04 November 2014, Sweetcrude, Abuja – The Chairman of the Nigerian Electricity Regulatory Commission, NERC, Dr. Sam Amadi has called for smart and sustainable policies towards harnessing so much of the gas which is currently flared for power generation in the country.
The World Bank has said there has been a minimal reduction in gas flaring in many countries, including Nigeria, even as it announced that it will soon propose a target of zero routine gas flaring by 2030.
Around 140 billion cubic metres of gas is flared or burned annually worldwide, equating to some 350 million tonnes of carbon dioxide emissions. This is equivalent to the entire electricity consumption of the African continent, according to Anita George, a director of the World Bank’s International Finance Corporation, with a special focus on the energy and extractive industries.
According to the World Bank, Nigeria has invested over $3 billion towards the reduction of gas flaring which has seen the gas flaring reduced by 4 Bcm over the past five years
Amadi, who was speaking in an interview with Sweetcrude Reports in Abuja, said effective and robust policies must be put in place to minimize gas flaring, and to convert the flared gas into a source of power generation.
Amadi noted, “The problem of gas flaring has to do with policy, pricing and project management. In terms of policy, gas flare should have been turned to gas for power many years ago if we had been consistent in our policy on ending gas flaring.”
He added that, “Now, with what is happening with privatization, we can now monetize gas or, better still, monetize the flaring of gas. The flare started parted because there was no value found for gas. For those processing oil, it was much more economical for them to flare gas, but with the regulations we now have in the industry, small developers can convert the flare to power and we have seen a few projects coming up in the Niger Delta area targeted at converting flared gas to power.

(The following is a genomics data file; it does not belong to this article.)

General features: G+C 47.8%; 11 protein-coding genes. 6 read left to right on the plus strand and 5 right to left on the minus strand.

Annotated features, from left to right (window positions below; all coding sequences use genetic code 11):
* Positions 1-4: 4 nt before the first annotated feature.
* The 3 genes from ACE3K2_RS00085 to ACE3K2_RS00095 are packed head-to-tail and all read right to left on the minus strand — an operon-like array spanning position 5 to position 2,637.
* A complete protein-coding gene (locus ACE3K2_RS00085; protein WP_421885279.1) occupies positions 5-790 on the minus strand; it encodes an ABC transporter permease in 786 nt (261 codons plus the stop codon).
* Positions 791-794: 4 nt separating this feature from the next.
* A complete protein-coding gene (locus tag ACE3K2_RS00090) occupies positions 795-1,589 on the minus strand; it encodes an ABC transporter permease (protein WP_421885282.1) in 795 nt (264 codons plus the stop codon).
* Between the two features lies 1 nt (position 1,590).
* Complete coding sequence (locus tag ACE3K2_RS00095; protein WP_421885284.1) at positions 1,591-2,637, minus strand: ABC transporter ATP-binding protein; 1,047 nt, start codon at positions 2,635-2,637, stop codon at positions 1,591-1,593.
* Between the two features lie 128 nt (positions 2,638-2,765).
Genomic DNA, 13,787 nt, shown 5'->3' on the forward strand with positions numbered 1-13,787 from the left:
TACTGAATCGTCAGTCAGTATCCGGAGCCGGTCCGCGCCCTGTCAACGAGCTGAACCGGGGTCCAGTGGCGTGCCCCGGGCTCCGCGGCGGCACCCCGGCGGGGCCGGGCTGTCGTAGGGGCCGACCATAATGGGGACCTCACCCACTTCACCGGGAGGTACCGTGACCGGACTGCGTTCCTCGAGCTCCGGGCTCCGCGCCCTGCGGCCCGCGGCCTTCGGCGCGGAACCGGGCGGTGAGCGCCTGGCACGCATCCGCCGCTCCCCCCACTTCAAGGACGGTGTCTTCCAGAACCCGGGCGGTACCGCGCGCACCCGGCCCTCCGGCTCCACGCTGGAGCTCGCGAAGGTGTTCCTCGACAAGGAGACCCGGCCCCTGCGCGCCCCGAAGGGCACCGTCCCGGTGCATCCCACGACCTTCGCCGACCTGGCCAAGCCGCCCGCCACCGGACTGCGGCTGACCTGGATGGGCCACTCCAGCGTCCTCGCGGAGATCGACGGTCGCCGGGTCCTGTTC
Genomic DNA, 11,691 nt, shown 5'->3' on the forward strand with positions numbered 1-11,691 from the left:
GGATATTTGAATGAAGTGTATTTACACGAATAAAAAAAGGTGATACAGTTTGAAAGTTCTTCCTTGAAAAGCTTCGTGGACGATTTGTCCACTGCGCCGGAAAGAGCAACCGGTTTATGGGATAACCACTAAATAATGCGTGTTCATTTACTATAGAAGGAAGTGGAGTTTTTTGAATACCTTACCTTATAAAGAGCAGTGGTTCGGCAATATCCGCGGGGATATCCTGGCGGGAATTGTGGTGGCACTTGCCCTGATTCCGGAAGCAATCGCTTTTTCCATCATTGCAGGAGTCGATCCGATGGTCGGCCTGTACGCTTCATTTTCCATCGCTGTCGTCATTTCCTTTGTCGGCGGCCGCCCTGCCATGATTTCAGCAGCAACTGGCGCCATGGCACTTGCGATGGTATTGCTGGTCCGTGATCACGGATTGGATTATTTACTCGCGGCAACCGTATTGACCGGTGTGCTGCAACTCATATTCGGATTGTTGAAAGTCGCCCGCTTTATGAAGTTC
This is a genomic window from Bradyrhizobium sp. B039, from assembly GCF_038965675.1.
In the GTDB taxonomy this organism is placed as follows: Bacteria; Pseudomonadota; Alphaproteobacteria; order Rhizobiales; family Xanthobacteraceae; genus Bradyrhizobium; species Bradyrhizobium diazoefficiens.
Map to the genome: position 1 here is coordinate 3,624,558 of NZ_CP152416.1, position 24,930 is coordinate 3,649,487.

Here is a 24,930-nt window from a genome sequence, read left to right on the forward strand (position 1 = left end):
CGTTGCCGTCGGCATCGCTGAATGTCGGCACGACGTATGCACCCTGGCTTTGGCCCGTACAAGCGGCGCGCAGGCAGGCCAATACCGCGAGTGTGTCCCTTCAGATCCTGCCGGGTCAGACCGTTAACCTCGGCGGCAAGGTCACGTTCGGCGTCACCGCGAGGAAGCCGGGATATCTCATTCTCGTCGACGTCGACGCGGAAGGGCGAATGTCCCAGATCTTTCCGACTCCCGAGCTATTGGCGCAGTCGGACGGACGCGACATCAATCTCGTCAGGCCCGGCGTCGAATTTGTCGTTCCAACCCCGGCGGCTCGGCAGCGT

“The quantity of gas flared could actually generate more than 800 megawatts of power if all could be harnessed appropriately. We couldn’t be thinking about this except for the reform that has taken place in the industry over the years.”
The NERC boss noted that in the past, the gas economy was wasted, but with the Gas Masterplan and the reform programme on power, the country has some assurance that in the medium and long term, adequate gas will be available to fire the power plants and the dream of developing adequate power supply can be realized.
According to him, “What the reform has done is that it has created commercial incentive that drives that kind of thinking because the bottom line is that people do this to make money. In the past, there was no market for flared gas.
“Now, we are doing a value -chain approach so people can find where they can plug and play within the value-chain. Overall, the question of gas commerciality and pricing comes to play.”
He observed that in the past, because power plants were not paying the right kind of price and they were not paying their bills, the incentive to supply gas to power plants was minimal. “Now, however, with the fiscal framework highly improved with the bankable contracts for gas to power and much more credible off-takers of the gas, long term planning for gas is now a commercial reality,” he stated.
Amadi noted that although there was need for urgency in planning and executing reforms in the nation’s power sector, it was important to apply deliberate care and systematic planning, as well as putting up the right kind of policies.
According to him, “The solutions may not be as immediate or as significant but I believe if we intensify our efforts, get smarter, the infrastructure we have erected is strong enough to support a sustainable energy future for the country.
“For many years, we got the model wrong and now we are having the right model. So what remains now is to intensify our efforts and work smarter and consistently to improve on what we have and ensure sustainable and adequate power for national growth.”